Let me explain.
One of my favorite teachers is one of the philosophy professors from my seminary, William Lane Craig. He is awesome. I’ve read a number of his books, including Reasonable Faith and Contending with Christianity’s Critics which focus on a well-reasoned, multifaceted defense of the faith. He is a man of humility and a man of boldness. He is, at once, ferocious and kind. I have watched dozens (of dozens, of dozens) of his debates . . . and he thoroughly wins each and every one of them.
And I disagree with him.
Not on everything, of course, but on some weighty things for sure.
“Since God doesn’t have a body, He isn’t really in any place at all.
"When we say God is everywhere, we mean that He knows what is happening everywhere in the whole world and that He is making things happen everywhere in the whole world.”
Here’s what a standard systematic theology book would say:
Omnipresence. God is everywhere present at the same time in essence, awareness , and power (Ps 139:7-12). This related to His immensity; His being fills all (1 Kgs 8:27; Jer 23:24).1
I like Craig for philosophy and apologetics. I'm not too keen on his theology here.
Does that mean I don't like William Lane Craig and reject everything? By no means! But what it does mean is that we must always think critically (even when reading authors with a similar worldview) and just have the clarity of mind to be able to say, "I agree with this," or "I don't agree with this," or "I never thought about it like that, let me look into this further."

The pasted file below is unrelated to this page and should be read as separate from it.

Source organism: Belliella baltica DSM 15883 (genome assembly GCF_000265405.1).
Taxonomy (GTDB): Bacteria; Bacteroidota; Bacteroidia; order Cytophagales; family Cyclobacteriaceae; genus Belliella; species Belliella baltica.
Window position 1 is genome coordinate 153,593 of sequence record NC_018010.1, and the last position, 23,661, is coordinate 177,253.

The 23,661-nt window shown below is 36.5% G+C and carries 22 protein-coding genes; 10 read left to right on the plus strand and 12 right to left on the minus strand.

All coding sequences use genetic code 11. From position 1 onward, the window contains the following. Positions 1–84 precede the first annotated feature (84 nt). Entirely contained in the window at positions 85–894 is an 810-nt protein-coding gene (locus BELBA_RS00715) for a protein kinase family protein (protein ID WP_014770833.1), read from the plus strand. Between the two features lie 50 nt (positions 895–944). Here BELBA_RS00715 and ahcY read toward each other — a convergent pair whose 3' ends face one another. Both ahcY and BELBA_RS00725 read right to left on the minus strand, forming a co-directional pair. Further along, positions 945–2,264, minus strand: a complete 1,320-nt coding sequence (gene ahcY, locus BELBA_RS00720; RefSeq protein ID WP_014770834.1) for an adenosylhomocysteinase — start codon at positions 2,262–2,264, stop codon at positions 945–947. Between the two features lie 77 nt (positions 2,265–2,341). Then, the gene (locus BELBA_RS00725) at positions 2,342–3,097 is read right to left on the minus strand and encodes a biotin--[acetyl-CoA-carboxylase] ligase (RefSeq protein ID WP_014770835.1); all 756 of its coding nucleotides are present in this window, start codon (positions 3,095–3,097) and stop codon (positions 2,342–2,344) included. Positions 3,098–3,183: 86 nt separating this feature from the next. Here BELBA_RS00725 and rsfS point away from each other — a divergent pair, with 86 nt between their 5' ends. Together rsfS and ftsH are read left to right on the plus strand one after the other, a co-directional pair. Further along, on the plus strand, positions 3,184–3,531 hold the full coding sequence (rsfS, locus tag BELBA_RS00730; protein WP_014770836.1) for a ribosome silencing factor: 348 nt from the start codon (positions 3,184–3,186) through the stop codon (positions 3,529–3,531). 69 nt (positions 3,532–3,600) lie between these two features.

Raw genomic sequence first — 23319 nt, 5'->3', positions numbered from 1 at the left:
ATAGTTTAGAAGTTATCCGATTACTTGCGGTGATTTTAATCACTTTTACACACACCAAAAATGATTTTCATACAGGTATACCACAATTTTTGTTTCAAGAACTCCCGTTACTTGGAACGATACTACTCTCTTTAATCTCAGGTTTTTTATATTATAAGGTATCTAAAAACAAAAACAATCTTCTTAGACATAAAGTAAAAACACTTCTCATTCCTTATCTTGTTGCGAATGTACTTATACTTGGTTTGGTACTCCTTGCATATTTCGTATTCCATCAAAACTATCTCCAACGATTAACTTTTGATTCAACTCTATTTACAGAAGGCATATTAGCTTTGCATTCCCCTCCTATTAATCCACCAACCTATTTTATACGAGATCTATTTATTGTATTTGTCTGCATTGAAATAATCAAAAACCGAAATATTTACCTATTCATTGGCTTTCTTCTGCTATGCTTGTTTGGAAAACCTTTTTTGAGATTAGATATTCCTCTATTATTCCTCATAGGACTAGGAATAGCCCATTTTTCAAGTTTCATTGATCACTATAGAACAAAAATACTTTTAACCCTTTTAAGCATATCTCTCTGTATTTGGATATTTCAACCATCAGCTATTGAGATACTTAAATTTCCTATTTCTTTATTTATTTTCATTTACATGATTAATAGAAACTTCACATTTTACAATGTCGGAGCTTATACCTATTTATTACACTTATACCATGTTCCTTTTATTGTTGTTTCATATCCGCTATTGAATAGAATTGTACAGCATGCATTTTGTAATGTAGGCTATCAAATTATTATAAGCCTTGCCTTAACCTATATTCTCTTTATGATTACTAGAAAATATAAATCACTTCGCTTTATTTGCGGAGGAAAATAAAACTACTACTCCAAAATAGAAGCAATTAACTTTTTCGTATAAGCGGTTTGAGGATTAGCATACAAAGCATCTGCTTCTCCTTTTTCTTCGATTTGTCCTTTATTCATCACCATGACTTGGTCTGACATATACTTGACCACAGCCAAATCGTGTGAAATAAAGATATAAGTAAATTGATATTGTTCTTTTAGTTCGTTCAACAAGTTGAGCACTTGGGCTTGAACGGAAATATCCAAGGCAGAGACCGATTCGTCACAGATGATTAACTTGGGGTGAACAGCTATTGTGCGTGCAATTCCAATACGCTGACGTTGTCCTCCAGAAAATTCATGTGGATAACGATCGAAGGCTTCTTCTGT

In fact, I can’t think of any one of my mentors or favorite authors with whom I agree on every last one of their views. But I still am learning from Dr. Craig because on most primary and secondary issues we agree. The tertiary issues are important, but I’m comfortable enough to respectfully disagree when I need to. (And thrilled to host a simulcast Dr. Craig debate showing at the Orchard Church next week!)
And the same is true for you. If you find yourself agreeing all the time with the things any teacher says, you’re probably not using the wonderful gift of discernment God gave you.
. . . and by the way, that goes for me too. I hope you, and my congregation disagrees with me from time to time . . .
(. . . and I hope those disagreements are only over tertiary issues!)
1Holloman, Henry. Kregel Dictionary of the Bible and Theology. Grand Rapids: Kregel Acedemic & Professional, 2005.